Jan. 11, 2022 — Many Americans are familiar with the rapid antigen tests for COVID-19 that involve swabbing the nose. But some new evidence suggests a saliva sample could boost the tests’ accuracy.
Experts agree on one thing: If you’re going to test both the nose and throat, swab the throat first.
In terms of an official stance, the FDA says to follow the test instructions. In other words, stick to the nose for now.
“We don’t have enough data suggesting throat swabs are an accurate or appropriate method for at-home tests,” the agency wrote Jan. 7 on Twitter.
One leading infectious disease doctor might disagree.
Robert Wachter, MD, shared a story on Twitter about how his symptomatic son tested negative at first using a rapid nasal swab test. After a search for more tests, sampling both his throat and nose yielded a positive result.
“I’ve been tweeting about Covid for nearly 2 years. But this week it became personal when my 28-year-old younger son got it. With his permission, I’ll describe his experience & how I approached his situation, given the realities of life and the rapidly changing evidence,” he tweeted on Jan. 8.
Wachter is chair of internal medicine at the University of California San Francisco and a contributor to Medscape Medical News, WebMD’s sister site for medical professionals.
Preprints Support Saliva Sampling
Two recent preprint studies support the saliva swabbing strategy. A caveat with preprints is that the research is not yet peer-reviewed.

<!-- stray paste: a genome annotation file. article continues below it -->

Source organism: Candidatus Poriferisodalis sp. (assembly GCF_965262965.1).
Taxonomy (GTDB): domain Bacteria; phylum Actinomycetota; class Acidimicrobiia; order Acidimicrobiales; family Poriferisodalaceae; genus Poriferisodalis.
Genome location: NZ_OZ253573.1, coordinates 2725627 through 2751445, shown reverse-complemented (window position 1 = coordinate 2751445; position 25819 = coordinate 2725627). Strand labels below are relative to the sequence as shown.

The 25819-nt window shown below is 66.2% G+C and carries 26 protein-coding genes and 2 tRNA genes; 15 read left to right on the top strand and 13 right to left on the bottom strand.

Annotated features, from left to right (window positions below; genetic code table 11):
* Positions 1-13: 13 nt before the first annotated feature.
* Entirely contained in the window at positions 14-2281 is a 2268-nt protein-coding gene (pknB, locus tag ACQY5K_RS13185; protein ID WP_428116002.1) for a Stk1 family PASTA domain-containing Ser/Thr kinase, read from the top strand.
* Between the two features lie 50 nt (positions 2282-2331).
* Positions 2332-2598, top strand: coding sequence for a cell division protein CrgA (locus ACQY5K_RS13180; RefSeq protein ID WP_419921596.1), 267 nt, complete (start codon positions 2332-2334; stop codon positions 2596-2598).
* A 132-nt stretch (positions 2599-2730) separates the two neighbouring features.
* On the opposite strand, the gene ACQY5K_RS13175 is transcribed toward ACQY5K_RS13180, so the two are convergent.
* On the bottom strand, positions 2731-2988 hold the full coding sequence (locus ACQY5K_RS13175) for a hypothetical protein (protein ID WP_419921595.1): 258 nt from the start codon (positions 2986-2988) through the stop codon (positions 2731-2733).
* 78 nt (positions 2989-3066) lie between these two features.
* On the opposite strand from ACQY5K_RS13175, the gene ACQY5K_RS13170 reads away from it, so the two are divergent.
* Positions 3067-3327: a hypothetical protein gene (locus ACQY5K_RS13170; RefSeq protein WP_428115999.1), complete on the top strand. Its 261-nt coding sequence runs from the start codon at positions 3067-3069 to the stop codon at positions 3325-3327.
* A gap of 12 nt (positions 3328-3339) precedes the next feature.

One study by Gert Marais, MD, and colleagues says using saliva is better than nasal swabbing for detecting coronavirus infections.
The researchers compared the accuracy of saliva and nasal sampling on 382 people with symptoms who also had PCR tests done.
The saliva rapid test findings agreed 100% of the time with a standard laboratory-based PCR test for presence of the Omicron variant, Marais and colleagues at the University of Cape Town and the National Health Laboratory Service in South Africa reported.
In contrast, the nasal rapid test results agreed 86% of the time.
The results, the authors say, may mean we need to rethink the typical diagnostic testing done for suspected cases of COVID-19.
Saliva Appears More Accurate
Saliva sampling and throat swabbing are not necessarily the same thing, says Christina Wojewoda, MD, chair of the College of American Pathologists Microbiology Committee.
For example, in one of the new studies, participants were given these instructions:
“Participants should not have had any food, drink, tobacco or gum in the 30 minutes preceding saliva swab collection. Participants were initially instructed to cough 3-5 times, covering their mouths with the inner elbow. They were then asked to swab on the inside of both cheeks, above and below the tongue, on the gums and hard palate. A minimum swabbing duration of 30 seconds was required.”
This technique makes more sense than swabbing the throat directly, she said. “To get a well-collected throat swab on yourself … would be difficult. I would gag and spit.”